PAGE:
When retiree Nancy Hughes realized something wasn’t right with her arm, she went to the doctor. At the hospital, she was given three options: she could undergo a complicated shoulder surgery, she could try jolting increments of physical therapy, or she could “do it herself.”
Hughes went her own way.
“I’m that person,” says Hughes. “I chose to do it myself. I went directly from the doctor to Curves. And in four months, my arm was just fine.”
Curves, 10634 N.E. Halsey St., is a gym, and a small one at that: it hosts about 200 members. However, its members—all female, with the majority in their seventies—are more close-knit than most church congregations. Curves is not concerned with its members losing weight or getting ripped. Its primary motivation is to instill in women the community support they need to survive—and thrive.
From a macro standpoint, women are persuaded to join gyms like Curves. Federal health insurance programs, such as Medicare, include programs that will pay for Curves memberships in full. Many Curves members aren’t paying a penny out of pocket.
According to an article from The Hill from this summer, loneliness is a growing public health crisis in the United States. For example, our risk of clinical dementia increases by 64 percent without human contact. A quiet social life can also increase the possibility of mobility loss or functional decline.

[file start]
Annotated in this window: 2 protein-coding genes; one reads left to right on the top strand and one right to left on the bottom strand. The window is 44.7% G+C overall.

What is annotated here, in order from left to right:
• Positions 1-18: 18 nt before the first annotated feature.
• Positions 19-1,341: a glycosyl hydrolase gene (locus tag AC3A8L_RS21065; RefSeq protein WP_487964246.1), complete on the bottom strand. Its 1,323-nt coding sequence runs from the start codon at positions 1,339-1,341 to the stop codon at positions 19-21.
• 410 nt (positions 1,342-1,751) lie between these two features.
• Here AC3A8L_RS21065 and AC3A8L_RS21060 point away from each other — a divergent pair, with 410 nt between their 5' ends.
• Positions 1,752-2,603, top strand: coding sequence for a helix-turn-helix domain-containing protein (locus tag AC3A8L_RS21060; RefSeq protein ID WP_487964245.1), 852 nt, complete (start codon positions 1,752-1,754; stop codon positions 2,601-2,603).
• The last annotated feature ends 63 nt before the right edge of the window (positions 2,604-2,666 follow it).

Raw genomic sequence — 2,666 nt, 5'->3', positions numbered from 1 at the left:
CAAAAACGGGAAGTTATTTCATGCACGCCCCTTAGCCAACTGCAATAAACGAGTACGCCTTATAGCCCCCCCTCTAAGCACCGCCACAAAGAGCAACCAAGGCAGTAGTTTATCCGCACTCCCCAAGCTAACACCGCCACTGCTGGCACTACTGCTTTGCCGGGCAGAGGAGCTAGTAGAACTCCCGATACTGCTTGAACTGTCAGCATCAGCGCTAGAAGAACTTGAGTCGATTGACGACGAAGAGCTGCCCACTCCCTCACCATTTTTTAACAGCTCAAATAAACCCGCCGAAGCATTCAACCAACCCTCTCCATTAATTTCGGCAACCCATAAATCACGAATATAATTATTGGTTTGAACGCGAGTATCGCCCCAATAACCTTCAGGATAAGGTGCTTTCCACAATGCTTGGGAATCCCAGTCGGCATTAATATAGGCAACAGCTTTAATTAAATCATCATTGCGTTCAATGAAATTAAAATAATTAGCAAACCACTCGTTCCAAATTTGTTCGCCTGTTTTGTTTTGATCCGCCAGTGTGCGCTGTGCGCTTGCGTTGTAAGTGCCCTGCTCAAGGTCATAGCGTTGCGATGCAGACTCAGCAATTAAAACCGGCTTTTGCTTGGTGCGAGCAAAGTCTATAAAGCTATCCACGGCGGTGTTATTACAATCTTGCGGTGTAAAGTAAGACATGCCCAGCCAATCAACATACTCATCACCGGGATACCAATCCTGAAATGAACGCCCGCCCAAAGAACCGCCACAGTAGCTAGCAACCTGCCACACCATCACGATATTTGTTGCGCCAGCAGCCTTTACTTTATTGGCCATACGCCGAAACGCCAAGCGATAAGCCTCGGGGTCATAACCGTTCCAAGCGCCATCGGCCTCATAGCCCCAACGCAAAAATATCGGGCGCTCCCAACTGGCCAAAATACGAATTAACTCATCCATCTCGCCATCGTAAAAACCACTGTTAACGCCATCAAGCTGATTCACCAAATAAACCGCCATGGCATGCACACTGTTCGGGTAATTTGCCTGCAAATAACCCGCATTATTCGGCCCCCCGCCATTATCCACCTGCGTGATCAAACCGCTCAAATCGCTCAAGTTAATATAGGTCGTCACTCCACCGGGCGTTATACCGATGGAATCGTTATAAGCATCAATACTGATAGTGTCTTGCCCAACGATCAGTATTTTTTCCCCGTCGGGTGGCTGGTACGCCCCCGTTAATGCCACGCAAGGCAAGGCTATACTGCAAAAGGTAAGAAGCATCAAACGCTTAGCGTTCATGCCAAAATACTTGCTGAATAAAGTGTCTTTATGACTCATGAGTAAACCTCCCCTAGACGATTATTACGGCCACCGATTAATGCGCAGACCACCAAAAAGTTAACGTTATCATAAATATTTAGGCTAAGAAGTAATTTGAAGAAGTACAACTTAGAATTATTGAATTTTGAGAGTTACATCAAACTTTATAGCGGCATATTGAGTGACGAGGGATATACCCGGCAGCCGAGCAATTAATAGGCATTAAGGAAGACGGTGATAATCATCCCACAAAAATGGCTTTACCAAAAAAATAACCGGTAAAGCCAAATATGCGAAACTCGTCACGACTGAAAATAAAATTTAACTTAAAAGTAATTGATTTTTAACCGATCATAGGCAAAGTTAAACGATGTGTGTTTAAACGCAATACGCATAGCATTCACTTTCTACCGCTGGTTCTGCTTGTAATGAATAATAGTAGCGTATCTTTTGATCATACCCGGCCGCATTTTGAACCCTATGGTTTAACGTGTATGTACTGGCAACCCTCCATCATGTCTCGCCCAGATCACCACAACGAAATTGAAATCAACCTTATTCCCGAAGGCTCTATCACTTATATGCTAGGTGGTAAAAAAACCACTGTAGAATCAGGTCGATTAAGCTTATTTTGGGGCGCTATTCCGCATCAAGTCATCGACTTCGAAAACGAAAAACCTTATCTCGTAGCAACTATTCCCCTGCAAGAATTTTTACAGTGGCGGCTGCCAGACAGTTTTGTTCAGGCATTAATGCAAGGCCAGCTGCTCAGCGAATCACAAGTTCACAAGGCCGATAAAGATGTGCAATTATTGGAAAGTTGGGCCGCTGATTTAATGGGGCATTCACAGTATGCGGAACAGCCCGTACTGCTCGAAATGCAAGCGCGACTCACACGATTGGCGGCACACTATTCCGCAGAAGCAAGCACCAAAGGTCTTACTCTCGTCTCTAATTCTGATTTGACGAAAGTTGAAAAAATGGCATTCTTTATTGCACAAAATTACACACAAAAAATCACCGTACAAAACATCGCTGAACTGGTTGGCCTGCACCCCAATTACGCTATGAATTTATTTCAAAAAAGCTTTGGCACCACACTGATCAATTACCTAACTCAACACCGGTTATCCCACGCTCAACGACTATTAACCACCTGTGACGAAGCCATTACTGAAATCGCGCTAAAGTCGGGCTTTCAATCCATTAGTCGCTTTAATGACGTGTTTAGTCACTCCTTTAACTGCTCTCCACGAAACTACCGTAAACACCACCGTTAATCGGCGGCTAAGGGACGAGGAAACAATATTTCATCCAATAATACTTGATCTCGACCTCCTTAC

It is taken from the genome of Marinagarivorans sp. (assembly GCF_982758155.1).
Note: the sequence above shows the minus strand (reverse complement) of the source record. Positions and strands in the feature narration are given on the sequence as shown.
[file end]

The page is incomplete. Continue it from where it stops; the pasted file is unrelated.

Either way, Curves comes with unique perks for its target population.
“People come in and say, ‘I didn’t think Curves would help, but now I can do things I couldn’t do before, like walk my dog,’” says Curves’ owner Karen Hume. “Some ladies come in here because their doctors tell them they’re borderline diabetic, and now they don’t have to take their medications because they come here. Many friendships have formed; you can chat with people as you go along. That’s the community part of Curves. We have a lady who’s going to New Zealand soon who’s in here now because she wants to take walking tours.”
Hume says Curves owes its vibrant, older population to “the demographic that happens to be in the area.” She argues that Curves helps retired people from feeling “retired.”
A Curves member since 2006, Hume purchased the business with her husband in 2012 on a whim. She had heard rumors that its then-owner was putting Curves on the market. Hume approached him with an offer. Hume recognized Curves as a diamond in the rough, something precious that ought to be preserved.
Since Hume assumed leadership, Curves has blossomed. It has recently added yoga, boxing, cardio and balance and stretch classes for all levels of fitness.
Curves is on the market once again—but this time around, Hume hasn’t received the same kind of interest she herself exerted six years ago.
This is troubling, as Hume is hoping to sell by the end of the year. Curves once supplied women with a multitude of locations around Portland. As of Nov. 30, the Halsey location is the last gym standing. Hume’s location has already absorbed scattered populations of two shuttered sister sites, including one that was at Lloyd Center.